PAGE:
Kraft swallows Cadbury in multibillion-dollar takeover

Cadbury, a monument to the British chocolate bar, fell on Tuesday to United States giant Kraft by accepting an offer worth £11,5-billion, which creates a world leader in food and confectionery.

The pair announced in a statement that Cadbury management had agreed to a takeover worth 840 pence per share — valuing the group at the equivalent of €13,1-billion or $18,9-billion.

Cadbury-Kraft will provide large cost savings and create a global market leader, with annual sales totalling more than $100-million, they added.

“The board of Kraft Foods is pleased to announce the detailed terms of a recommended final offer for Cadbury and the board of Cadbury unanimously recommends Cadbury security holders to accept the terms,” a statement said.

The takeover will end more than 180 years of history for the colourful maker of Dairy Milk chocolate bars and Trident chewing gum.

News of a friendly takeover also marks the end of months of hostilities over the control of Cadbury, which began life as a small grocer’s shop in Birmingham, central, United Kingdom, in 1824.

Kraft’s previous cash-and-shares offer had valued the iconic British firm at about £10,5-billion.

“Kraft Foods believes a combination with Cadbury will provide the potential for meaningful cost savings and revenue synergies from which Cadbury security holders will benefit,” the statement added.

“Kraft Foods believes a combination represents a strong and complementary strategic fit, creating a global confectionery leader with a portfolio of more than 40 confectionery brands, each with annual sales in excess of $100-million.”

In reaction to the announcement, British Prime Minister Gordon Brown said that his government was determined to help save jobs at Cadbury.

“We are determined that the levels of investment that take place in Cadbury in the United Kingdom are maintained and we are determined that, at a time when people are worried about their jobs, that jobs in Cadbury can be secure,” Brown said at a Downing Street press conference.

Cadbury employs 45 000 staff worldwide, including 5 600 staff at eight factories in Britain and Ireland.

There have been fears about British job losses, with trade union Unite warning Kraft would be saddled with huge debts, leading them to axe 7 000 posts at Cadbury and 20 000 at the company’s subcontractors.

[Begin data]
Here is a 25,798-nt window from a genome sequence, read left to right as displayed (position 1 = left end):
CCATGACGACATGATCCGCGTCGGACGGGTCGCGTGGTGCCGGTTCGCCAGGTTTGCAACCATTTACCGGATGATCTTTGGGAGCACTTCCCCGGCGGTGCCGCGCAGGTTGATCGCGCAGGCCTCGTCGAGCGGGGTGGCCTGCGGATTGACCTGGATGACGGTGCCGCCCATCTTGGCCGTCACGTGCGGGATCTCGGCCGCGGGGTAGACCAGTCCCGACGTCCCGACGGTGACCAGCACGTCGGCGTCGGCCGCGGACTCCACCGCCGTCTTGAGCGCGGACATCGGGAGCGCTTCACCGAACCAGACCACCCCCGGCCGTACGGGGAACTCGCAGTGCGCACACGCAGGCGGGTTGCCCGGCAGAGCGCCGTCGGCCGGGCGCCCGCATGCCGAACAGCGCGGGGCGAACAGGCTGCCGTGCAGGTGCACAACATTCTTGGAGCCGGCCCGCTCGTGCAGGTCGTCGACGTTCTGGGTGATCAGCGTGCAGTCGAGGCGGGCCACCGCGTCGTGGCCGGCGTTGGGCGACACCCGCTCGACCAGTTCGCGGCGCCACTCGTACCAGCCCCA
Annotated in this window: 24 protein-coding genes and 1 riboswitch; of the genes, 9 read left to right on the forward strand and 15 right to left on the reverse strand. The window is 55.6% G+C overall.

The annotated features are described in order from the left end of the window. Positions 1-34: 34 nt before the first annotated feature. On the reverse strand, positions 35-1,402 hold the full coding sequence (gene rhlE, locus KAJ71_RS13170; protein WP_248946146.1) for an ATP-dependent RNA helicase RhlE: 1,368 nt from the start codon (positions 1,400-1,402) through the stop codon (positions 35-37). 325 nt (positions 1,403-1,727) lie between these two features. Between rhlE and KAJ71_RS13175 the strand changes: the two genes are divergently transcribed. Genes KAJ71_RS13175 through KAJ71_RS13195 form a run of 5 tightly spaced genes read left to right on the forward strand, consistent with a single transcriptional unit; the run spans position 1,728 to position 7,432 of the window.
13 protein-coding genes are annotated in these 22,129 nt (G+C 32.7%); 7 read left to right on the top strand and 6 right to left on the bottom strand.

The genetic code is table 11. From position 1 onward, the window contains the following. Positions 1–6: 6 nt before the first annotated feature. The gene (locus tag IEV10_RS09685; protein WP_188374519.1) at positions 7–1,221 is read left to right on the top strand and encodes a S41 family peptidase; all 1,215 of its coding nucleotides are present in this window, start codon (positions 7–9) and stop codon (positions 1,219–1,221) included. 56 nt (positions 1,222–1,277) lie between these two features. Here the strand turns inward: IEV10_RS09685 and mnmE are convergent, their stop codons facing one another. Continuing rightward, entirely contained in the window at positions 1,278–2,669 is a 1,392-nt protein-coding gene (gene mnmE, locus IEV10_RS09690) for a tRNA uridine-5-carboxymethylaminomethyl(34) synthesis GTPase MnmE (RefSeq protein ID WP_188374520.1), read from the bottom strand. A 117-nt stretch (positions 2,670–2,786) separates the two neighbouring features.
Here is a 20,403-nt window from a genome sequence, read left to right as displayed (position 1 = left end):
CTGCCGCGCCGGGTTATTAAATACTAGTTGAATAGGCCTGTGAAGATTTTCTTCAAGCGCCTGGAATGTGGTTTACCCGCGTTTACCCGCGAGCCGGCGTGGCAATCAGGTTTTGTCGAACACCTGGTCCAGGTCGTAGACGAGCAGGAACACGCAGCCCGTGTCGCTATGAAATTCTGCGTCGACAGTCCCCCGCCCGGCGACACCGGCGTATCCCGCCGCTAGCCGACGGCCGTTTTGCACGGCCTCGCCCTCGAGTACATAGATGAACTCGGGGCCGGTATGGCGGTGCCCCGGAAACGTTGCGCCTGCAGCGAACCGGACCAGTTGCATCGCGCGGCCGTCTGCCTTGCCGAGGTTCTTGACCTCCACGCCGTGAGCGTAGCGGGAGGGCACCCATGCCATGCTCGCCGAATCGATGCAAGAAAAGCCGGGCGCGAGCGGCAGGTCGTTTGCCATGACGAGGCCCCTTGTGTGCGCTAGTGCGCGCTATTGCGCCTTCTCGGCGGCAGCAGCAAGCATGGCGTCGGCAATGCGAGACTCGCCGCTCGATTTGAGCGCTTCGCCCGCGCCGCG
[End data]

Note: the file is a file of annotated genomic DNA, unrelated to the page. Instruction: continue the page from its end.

Prior to Tuesday, Cadbury had repeatedly rejected the previous offer from Kraft, arguing that it was “derisory” and had undervalued the London-listed firm.

However, the chocolate firm welcomed news of the improved takeover bid on Tuesday.

“We believe the offer represents good value for Cadbury shareholders and are pleased with the commitment that Kraft Foods has made to our heritage, values and people throughout the world,” said chairperson Roger Carr.

“We will now work with the Kraft Foods’s management to ensure the continued success and growth of the business for the benefit of our customers, consumers and employees.”

Markets were, meanwhile, waiting to see if US chocolate maker Hershey would table its own offer for Cadbury. The Wall Street Journal last Friday reported that Hershey planned to bid at least $17,9-billion this week.

There has also been talk of a possible joint bid for Cadbury from Hershey and Italian chocolate maker Ferrero.

Cadbury, the world’s second-biggest confectionery company behind Mars, also produces chocolate bar brands Crunchie, Fudge, Flake and Wispa.

Dairy Milk is the most popular chocolate bar in Britain — and the company sells more than 250-million bars every year in 33 countries around the world.

Other top-selling brands include Cadbury Creme Eggs, Halls throat lozenges and Milk Tray chocolate boxes.

Kraft, the world’s second-biggest snacks group after Nestle, makes numerous well-known products including Dairylea cheese, Milka and Toblerone chocolate and Oreo cookies.

Kraft had made a £10,2-billion offer for Cadbury back in September 2009.

However, Cadbury, led by American chief executive Todd Stitzer, rejected the bid, saying that it “fundamentally undervalued” the group.

But the US firm has subsequently improved the offer after selling its North American pizza division to Swiss rival Nestle for $3,7-billion.

The Kraft tie-up also faced opposition in Britain with protest from senior ministers over the attempt by a huge American firm to take over a homegrown company. — AFP

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Roland Jackson
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